This is also a valid question, and can be easily answered with excerpts from my previous article: Simply put, it is my opinion that new athletes aren’t really in need of testing a 1RM for quite a long time, and even intermediate athletes do not need to test single maxes very frequently. I used to think that new and intermediate athletes should be testing a 1RM, as you can see in some of the older programs I have written. To me, new athletes don’t need to test 1RMs for a few reasons. The first reason is elementary: 1RMs do not really contribute to strength. For new and even some intermediate lifters, a 1RM amounts to little more than mental masturbation to make yourself feel better about what you are doing. This seems to be suitable to athletes across all strength sports: A new lifter would gain much more benefit from higher volume training, even a 3RM or 5RM would be more suitable for someone whose primary goal should be building strength, muscle mass, and joint/tendon thickness. This leads to the second error I see with lots of 1RM implementation: 1RM testing does not increase muscle mass, joint thickness or strength in any worthwhile amounts. 1RMs are mostly a stressor on the CNS, and while “frying the CNS” isn’t really our worry here, newer lifters should be focused more on increasing muscle density and strength. Now, this isn’t to say that heavy singles can’t be a useful training tool. Sometimes we put heavy singles into newer athlete’s programming, but there is a difference between getting in lots of volume of a lift, and then adding a little amount of weight for 4-5 singles. We do this, knowing that it is not their max, we simply want them to get to feel some heavier weights and build some confidence under load, without making their confidence and technique go down the drain when a true 1RM is approached.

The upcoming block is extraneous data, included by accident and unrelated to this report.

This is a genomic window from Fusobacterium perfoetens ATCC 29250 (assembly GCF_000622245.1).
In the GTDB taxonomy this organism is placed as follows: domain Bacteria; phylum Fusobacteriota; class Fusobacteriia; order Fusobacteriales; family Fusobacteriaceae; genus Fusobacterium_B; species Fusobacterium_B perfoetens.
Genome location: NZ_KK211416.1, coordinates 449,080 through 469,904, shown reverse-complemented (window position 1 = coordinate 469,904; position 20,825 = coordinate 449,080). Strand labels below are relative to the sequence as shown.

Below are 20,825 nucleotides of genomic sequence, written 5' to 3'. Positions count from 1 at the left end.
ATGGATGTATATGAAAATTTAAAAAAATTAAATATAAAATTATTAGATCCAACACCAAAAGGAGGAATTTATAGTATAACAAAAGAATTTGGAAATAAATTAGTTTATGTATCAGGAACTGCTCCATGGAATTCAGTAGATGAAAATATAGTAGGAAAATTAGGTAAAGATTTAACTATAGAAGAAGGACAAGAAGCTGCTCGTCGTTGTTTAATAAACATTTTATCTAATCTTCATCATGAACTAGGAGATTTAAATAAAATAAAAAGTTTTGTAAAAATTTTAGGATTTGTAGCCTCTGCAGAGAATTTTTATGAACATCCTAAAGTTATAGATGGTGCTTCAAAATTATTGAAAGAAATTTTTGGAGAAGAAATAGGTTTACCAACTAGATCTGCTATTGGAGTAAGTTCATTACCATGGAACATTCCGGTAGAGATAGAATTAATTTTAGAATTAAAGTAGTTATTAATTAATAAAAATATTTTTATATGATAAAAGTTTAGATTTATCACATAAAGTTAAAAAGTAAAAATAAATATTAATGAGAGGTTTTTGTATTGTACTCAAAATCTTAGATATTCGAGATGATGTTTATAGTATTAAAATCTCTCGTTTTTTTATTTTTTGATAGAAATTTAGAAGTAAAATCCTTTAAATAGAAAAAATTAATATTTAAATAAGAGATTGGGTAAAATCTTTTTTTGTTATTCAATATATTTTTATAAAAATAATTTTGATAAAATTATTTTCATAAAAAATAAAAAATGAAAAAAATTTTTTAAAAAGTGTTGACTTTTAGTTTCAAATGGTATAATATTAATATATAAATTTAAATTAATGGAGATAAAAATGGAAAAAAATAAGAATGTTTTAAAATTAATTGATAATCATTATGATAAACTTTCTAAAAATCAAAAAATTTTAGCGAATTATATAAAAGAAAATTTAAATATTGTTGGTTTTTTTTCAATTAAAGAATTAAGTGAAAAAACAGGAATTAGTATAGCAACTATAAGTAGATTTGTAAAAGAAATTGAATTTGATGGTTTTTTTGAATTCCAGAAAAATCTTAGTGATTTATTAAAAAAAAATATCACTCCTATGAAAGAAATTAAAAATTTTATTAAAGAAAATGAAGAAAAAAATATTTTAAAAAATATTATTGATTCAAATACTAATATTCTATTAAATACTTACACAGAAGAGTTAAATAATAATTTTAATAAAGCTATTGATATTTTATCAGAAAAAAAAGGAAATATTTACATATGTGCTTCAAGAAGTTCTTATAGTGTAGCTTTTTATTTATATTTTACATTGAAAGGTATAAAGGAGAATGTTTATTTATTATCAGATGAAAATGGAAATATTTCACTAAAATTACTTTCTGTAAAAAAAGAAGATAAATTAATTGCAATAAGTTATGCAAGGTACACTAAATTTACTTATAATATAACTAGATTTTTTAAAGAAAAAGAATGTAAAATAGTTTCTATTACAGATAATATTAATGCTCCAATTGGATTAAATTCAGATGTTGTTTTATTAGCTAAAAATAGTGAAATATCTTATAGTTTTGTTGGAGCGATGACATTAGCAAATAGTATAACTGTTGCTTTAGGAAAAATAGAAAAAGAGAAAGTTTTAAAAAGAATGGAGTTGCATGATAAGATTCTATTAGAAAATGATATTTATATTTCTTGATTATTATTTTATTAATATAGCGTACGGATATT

The third error I see committed when following programs based off percentages are lifters that can’t resist testing a 1RM on a day they feel good, a day that doesn’t call for testing. I definitely understand the desire to test a new max when I am feeling good, the issue is that the progress of a program can be altered when an intermediate athlete tests a 1RM out of turn. I said “intermediate lifter” because I don’t feel that percentage training is an efficient way to train new lifters. I am not alone in that mentality, for reasons that were stated above: New lifters need volume and multiple rep maxes, not 1RMs.
Intermediate lifters still will benefit from multiple rep maxes, rather than monthly or bi-weekly 1RM. I consider competing as one of the stages of being an intermediate lifter, and competitions are an appropriate place for 1RM testing to occur, usually on the third rep attempt. Leading up to a competition is still not an appropriate time to test 1RMs, in my opinion. Instead testing heavy doubles would be more beneficial until the lifter gains more experience and muscle memory with the movements. Hopefully these answers helped clear up some questions you may have. If you have any other questions, drop it on the Facebook page.